Responding to the demand for mood music albums in 1958, Decca put together an LP of ballads and things that Ella Fitzgerald recorded in tandem with Decca's all-purpose music director Gordon Jenkins when he was riding high in the early '50s. Fitzgerald could invoke a few jazz inflections here and there, particularly on a bluesy rendition of "Black Coffee," but she is asked mostly to play the role of a white-bread pop crooner. All of Jenkins' harmonic, big-band, orchestral and choral trademarks are in full play here, evoking the cozy ambience of postwar suburbia as completely as anyone did in those days. As a period piece, it is very enlightening, but Fitzgerald's best Decca work lay elsewhere.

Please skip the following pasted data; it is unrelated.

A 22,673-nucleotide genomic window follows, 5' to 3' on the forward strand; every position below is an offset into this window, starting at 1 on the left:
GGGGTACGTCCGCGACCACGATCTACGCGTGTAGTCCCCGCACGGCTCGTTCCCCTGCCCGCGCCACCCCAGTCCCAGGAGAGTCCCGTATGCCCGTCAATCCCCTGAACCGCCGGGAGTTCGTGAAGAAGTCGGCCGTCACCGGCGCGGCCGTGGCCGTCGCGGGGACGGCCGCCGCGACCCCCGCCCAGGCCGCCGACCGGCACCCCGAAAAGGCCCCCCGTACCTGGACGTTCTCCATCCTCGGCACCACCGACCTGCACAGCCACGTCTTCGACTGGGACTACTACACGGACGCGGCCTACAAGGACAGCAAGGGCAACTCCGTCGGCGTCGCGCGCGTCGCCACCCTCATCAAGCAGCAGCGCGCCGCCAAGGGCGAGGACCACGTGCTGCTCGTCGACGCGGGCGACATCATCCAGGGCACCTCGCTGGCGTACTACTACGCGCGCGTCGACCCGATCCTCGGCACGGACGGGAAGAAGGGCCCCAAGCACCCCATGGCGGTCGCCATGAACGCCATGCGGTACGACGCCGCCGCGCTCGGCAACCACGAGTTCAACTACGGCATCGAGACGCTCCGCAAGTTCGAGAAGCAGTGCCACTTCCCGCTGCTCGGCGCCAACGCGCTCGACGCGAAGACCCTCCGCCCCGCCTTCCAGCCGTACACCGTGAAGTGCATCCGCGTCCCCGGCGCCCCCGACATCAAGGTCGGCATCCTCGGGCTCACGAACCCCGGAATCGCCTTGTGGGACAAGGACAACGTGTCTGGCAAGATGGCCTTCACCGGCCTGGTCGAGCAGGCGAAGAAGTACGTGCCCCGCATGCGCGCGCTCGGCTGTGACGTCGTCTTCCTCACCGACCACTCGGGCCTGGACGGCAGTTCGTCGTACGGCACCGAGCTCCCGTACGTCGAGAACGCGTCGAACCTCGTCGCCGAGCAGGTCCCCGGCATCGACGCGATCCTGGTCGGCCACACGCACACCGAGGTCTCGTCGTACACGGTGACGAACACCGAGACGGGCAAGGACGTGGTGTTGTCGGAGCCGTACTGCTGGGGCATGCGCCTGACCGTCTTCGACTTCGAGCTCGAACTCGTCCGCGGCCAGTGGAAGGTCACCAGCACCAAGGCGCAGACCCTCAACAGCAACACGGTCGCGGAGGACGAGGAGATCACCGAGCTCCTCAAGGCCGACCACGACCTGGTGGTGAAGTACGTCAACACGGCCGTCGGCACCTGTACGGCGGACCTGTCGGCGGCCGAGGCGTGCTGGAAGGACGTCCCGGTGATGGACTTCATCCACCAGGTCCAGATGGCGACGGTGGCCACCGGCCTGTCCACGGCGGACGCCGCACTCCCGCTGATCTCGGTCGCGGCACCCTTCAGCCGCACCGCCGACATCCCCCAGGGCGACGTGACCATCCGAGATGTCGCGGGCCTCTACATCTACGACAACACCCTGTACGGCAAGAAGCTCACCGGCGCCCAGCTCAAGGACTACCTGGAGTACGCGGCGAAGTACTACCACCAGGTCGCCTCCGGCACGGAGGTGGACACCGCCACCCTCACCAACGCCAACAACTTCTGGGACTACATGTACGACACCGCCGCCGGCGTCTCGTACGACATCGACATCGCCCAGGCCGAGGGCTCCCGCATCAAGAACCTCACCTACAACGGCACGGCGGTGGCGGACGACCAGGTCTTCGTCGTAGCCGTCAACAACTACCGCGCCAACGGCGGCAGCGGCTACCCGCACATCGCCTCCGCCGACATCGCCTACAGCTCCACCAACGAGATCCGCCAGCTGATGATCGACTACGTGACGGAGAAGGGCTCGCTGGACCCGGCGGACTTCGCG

AllMusic Review by Richard S. Ginell